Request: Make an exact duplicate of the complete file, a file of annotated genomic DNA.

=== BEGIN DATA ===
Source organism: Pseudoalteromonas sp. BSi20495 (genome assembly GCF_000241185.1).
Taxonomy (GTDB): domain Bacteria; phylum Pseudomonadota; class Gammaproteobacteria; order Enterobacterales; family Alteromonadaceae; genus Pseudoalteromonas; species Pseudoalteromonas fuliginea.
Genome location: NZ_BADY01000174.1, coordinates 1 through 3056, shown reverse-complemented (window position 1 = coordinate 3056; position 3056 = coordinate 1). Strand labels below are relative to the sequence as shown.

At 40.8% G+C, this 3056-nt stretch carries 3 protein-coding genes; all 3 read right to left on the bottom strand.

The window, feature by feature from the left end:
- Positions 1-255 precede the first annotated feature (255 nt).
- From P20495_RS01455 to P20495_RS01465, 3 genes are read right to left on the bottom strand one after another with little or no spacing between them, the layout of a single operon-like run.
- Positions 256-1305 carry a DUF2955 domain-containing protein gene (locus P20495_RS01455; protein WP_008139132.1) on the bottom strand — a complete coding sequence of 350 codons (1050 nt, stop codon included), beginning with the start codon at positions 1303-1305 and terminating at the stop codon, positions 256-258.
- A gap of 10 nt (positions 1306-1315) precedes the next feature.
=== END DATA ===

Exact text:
Source organism: Pseudoalteromonas sp. BSi20495 (genome assembly GCF_000241185.1).
Taxonomy (GTDB): domain Bacteria; phylum Pseudomonadota; class Gammaproteobacteria; order Enterobacterales; family Alteromonadaceae; genus Pseudoalteromonas; species Pseudoalteromonas fuliginea.
Genome location: NZ_BADY01000174.1, coordinates 1 through 3056, shown reverse-complemented (window position 1 = coordinate 3056; position 3056 = coordinate 1). Strand labels below are relative to the sequence as shown.

At 40.8% G+C, this 3056-nt stretch carries 3 protein-coding genes; all 3 read right to left on the bottom strand.

The window, feature by feature from the left end:
- Positions 1-255 precede the first annotated feature (255 nt).
- From P20495_RS01455 to P20495_RS01465, 3 genes are read right to left on the bottom strand one after another with little or no spacing between them, the layout of a single operon-like run.
- Positions 256-1305 carry a DUF2955 domain-containing protein gene (locus P20495_RS01455; protein WP_008139132.1) on the bottom strand — a complete coding sequence of 350 codons (1050 nt, stop codon included), beginning with the start codon at positions 1303-1305 and terminating at the stop codon, positions 256-258.
- A gap of 10 nt (positions 1306-1315) precedes the next feature.